Posts tagged ‘website’


More signs of Bing’s tiny index

24.07.2022

Because I have OCD, one more round of stats.

It鈥檚 not just us: Bing seems to have a reduced index for everyone. Here are a handful of sites that I fed in at random for site: searches. The only site where it beats Mojeek in indexed pages is, you guessed it, Microsoft鈥檚. I guess since Google favours Google鈥檚 own results, Bing does a better job indexing Microsoft鈥檚鈥攁nd I doubt it鈥檚 because their own people conform to Bing鈥檚 applied-when-they-choose rules.
 
Die Zeit
Google: 2,600,000
Mojeek: 4,796 (0路18 per cent of Google鈥檚 total)
Bing: 3,770 (0路15 per cent of Google鈥檚 total)
 
Annabelle (Switzerland)
Google: 11,700
Mojeek: 405 (3路46%)
Bing: 105 (0路90%)
 
Holly Jahangiri
Google: 738
Mojeek: 222 (30路08%)
Bing: 49 (6路64%)
 
The Gloss (Ireland)
Google: 19,200
Mojeek: 1,968 (10路25%)
Bing: 71 (0路37%)
 
The New York Times
Google: 36,200,000
Mojeek: 2,823,329 (7路80%)
Bing: 1,190,000 (3路29%)
 
Lucire
Google: 6,050
Mojeek: 3,572 (59路04%)
Bing: 50 (0路83%)
 
The Rake
Google: 11,500
Mojeek: 1,443 (12路55%)
Bing: 49 (0路43%)
 
Travel & Leisure
Google: 28,100
Mojeek: 9,750 (34路70%)
Bing: 220 (0路78%)
 
Microsoft
Google: 122,000,000
Bing: 14,200,000 (11路64%)
Mojeek: 1,748,199 (1路43%)
 
Detective Marketing
Google: 998
Mojeek: 579 (58路02%)
Bing: 51 (5路11%)
 

In the earlier Microsoft thread I linked, the original poster found that after they joined Bing Webmaster Tools and imported their Google data, that鈥檚 when their site vanished from Bing. So, again, we鈥檙e not alone.

I’d seriously be rethinking my business model if I was running a search engine that was reliant on Bing.

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Posted in internet, media, publishing, technology, USA | No Comments »


Bing is definitely very broken, and it’s hurting Duck Duck Go

23.07.2022

The last few days have been about 鈥楬ow awesome is Mojeek?鈥 and 鈥楬ow shit is Bing?鈥

I鈥檓 finding great search results from Mojeek, and as a site search for Lucire, it鈥檚 absolutely brilliant. Blows Duck Duck Go (Bing with privacy) away, even back when DDG had a reasonably comprehensive index of our pages (before the HTTPS switch). I don鈥檛 have to subject anyone to Google tracking, and I didn鈥檛 have the hassle of installing an internal search ourselves.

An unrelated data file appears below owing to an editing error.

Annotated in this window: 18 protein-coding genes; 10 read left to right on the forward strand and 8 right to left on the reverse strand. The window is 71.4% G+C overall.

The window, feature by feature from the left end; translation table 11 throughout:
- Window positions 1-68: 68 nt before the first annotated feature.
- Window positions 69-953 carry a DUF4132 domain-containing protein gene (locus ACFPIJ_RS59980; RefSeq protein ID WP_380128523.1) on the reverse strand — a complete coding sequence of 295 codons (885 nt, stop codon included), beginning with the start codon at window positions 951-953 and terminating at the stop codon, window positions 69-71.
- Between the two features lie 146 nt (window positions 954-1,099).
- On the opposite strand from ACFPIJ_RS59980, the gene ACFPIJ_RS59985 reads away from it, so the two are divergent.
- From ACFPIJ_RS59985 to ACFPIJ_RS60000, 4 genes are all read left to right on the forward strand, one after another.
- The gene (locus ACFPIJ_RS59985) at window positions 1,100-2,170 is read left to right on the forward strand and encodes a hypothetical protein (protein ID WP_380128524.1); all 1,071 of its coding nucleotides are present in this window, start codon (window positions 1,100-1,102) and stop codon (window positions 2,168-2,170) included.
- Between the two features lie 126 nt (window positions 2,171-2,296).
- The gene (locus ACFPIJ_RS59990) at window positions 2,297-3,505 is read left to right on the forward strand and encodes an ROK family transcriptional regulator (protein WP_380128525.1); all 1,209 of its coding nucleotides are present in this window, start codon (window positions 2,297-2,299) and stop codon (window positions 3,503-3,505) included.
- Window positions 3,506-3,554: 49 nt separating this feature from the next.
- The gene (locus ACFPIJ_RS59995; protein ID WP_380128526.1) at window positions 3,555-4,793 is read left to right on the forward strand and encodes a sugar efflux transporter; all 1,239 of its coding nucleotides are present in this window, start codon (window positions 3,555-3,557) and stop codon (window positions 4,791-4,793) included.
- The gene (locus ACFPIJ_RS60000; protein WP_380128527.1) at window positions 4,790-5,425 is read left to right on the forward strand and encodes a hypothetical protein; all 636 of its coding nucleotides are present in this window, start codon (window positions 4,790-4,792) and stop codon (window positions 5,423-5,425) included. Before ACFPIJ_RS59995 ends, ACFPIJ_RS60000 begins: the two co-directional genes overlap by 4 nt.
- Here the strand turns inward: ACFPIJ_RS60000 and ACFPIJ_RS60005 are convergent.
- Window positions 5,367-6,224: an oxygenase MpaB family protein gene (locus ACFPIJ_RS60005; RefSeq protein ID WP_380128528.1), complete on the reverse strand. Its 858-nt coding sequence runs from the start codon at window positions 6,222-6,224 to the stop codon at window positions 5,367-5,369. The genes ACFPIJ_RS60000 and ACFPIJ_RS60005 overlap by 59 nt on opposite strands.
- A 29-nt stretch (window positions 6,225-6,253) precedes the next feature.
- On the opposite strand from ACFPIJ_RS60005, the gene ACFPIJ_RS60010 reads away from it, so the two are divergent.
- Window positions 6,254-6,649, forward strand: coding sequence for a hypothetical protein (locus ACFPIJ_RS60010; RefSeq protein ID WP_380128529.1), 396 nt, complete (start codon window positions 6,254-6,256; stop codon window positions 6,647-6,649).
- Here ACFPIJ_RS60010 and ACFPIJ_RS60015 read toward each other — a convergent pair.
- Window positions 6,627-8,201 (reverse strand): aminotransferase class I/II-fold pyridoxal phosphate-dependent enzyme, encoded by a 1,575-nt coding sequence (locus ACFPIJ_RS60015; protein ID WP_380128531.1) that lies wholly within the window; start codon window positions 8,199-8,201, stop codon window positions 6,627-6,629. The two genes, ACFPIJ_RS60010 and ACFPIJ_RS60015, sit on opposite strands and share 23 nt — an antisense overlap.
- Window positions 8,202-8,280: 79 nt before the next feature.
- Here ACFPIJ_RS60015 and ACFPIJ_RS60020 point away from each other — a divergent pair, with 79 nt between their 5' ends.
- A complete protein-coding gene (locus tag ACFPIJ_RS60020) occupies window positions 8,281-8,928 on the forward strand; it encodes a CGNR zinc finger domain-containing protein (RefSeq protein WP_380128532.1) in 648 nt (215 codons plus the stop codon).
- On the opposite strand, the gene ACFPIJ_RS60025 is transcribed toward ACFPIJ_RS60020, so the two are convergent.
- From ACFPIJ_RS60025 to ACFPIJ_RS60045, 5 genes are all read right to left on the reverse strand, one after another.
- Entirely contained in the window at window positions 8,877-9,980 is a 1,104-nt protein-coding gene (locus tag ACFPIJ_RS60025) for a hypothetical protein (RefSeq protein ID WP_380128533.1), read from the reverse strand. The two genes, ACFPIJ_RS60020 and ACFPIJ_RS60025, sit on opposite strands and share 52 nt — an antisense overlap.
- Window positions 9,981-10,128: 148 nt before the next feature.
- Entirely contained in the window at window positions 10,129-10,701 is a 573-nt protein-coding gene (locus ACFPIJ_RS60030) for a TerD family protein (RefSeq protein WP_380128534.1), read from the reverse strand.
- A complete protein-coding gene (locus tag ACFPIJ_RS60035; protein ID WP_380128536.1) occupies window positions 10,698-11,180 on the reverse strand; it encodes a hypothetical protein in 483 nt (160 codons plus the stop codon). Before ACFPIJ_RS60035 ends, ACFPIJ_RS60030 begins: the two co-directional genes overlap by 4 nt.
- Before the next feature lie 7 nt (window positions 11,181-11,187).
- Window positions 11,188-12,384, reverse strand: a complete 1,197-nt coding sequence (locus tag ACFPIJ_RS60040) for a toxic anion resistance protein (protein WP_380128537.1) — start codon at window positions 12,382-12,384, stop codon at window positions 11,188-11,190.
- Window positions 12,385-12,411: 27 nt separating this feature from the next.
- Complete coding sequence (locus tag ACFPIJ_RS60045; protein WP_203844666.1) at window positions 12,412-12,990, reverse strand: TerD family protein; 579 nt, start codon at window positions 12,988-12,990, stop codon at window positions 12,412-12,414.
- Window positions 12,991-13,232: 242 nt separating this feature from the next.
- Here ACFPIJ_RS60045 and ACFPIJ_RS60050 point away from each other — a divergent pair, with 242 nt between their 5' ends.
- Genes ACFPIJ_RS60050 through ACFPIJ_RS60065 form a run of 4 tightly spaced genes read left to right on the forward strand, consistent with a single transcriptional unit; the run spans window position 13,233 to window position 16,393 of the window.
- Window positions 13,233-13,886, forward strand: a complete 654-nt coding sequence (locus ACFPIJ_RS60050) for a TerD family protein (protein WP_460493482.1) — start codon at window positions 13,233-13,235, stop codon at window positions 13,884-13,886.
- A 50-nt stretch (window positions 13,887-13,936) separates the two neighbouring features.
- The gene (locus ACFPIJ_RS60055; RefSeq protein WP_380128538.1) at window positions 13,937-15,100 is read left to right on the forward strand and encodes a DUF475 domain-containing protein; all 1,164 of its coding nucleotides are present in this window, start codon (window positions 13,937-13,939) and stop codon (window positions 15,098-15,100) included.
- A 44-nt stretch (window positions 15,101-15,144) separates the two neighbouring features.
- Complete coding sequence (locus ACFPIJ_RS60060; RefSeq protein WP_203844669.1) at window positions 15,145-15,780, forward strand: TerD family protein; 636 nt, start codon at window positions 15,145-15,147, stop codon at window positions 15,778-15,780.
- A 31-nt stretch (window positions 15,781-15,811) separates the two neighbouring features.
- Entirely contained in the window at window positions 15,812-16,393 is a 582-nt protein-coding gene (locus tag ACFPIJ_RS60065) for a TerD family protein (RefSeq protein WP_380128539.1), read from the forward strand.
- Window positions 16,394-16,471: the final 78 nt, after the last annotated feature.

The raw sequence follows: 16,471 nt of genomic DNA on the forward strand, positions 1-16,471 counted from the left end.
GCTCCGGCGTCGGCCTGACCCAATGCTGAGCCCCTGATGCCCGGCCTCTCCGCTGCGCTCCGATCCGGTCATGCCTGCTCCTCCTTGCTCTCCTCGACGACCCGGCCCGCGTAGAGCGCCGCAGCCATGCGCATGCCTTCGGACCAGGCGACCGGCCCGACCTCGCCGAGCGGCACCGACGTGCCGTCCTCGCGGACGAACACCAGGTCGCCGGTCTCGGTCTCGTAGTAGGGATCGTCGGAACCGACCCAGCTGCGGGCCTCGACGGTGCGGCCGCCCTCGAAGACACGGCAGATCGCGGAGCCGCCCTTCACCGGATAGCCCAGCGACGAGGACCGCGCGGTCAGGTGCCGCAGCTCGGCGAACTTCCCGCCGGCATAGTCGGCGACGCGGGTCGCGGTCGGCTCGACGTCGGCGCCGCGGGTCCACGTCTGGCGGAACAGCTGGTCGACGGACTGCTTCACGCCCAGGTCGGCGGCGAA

Cisene, who I met via Mastodon, very helpfully suggested on that social network that I submit site maps for the Lucire website as that would take a reasonably short time to remedy Bing鈥檚 ills. I鈥檝e never had to do them for Google or Mojeek: their spiders work as they have always done since the dawn of search engines. For some reason, Bing needs its hand held if I want it to have thousands of pages again, as it did earlier this year.

One thing I found curious with Bing is its insistence, in a site search, to place a page that we have not linked to since 2005 at the very top. Of course I could delete the page or program in a forwarder, or make a 301, but I was also once told that dead links and forwarders were bad things for search engines. Our 鈥楢bout鈥 page also ranks highly in all search engines, despite not being linked to in anything we鈥檝e done in over 15 years as well.

But where鈥檚 the home page? Happily, after submitting site maps, Bing鈥檚 index of our pages went from 10 to a whopping 55, and the home page appeared for the first time in a site:lucire.com search:
 

 

鈥業t鈥檚 an improvement,鈥 I thought, though the search engine is still massively handicapped compared to where it was at the start of 2022.

Checking on Bing Webmaster Tools to see where things were, I was curious to see it claim that it could not crawl or index our home page though it was discovered in 2018:
 

 

But you just crawled and indexed it. Which is it?

The excuses this time (as Big Tech people love to make stuff that blames users) are that there are no <H1> tags (I鈥檝e got news for you, Bing: we don鈥檛 use them, and why should we? There was never any rule that stated that headlines must be between them, and no one else seems to care) and that the description is too long (again, it was fine for you before鈥攁nd actually you’ve just shown that it is fine).